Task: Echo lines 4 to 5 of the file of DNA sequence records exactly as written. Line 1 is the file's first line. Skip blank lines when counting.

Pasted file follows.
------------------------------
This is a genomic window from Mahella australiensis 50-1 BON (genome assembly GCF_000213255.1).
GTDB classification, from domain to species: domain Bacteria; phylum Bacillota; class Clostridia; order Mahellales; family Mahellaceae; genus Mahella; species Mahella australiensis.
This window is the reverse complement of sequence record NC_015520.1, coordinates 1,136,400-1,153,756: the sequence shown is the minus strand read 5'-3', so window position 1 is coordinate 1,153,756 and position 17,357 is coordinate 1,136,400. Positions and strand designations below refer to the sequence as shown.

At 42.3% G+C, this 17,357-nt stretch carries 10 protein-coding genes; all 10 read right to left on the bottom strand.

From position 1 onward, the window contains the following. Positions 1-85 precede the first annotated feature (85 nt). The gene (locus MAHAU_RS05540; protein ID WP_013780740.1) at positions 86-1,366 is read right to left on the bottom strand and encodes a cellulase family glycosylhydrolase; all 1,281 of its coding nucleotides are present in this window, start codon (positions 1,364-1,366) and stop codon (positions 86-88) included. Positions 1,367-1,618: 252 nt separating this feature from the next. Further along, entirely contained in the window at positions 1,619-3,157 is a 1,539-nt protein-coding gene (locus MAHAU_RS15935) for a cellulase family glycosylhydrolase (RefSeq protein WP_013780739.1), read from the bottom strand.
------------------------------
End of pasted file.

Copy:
At 42.3% G+C, this 17,357-nt stretch carries 10 protein-coding genes; all 10 read right to left on the bottom strand.

From position 1 onward, the window contains the following. Positions 1-85 precede the first annotated feature (85 nt). The gene (locus MAHAU_RS05540; protein ID WP_013780740.1) at positions 86-1,366 is read right to left on the bottom strand and encodes a cellulase family glycosylhydrolase; all 1,281 of its coding nucleotides are present in this window, start codon (positions 1,364-1,366) and stop codon (positions 86-88) included. Positions 1,367-1,618: 252 nt separating this feature from the next. Further along, entirely contained in the window at positions 1,619-3,157 is a 1,539-nt protein-coding gene (locus MAHAU_RS15935) for a cellulase family glycosylhydrolase (RefSeq protein WP_013780739.1), read from the bottom strand.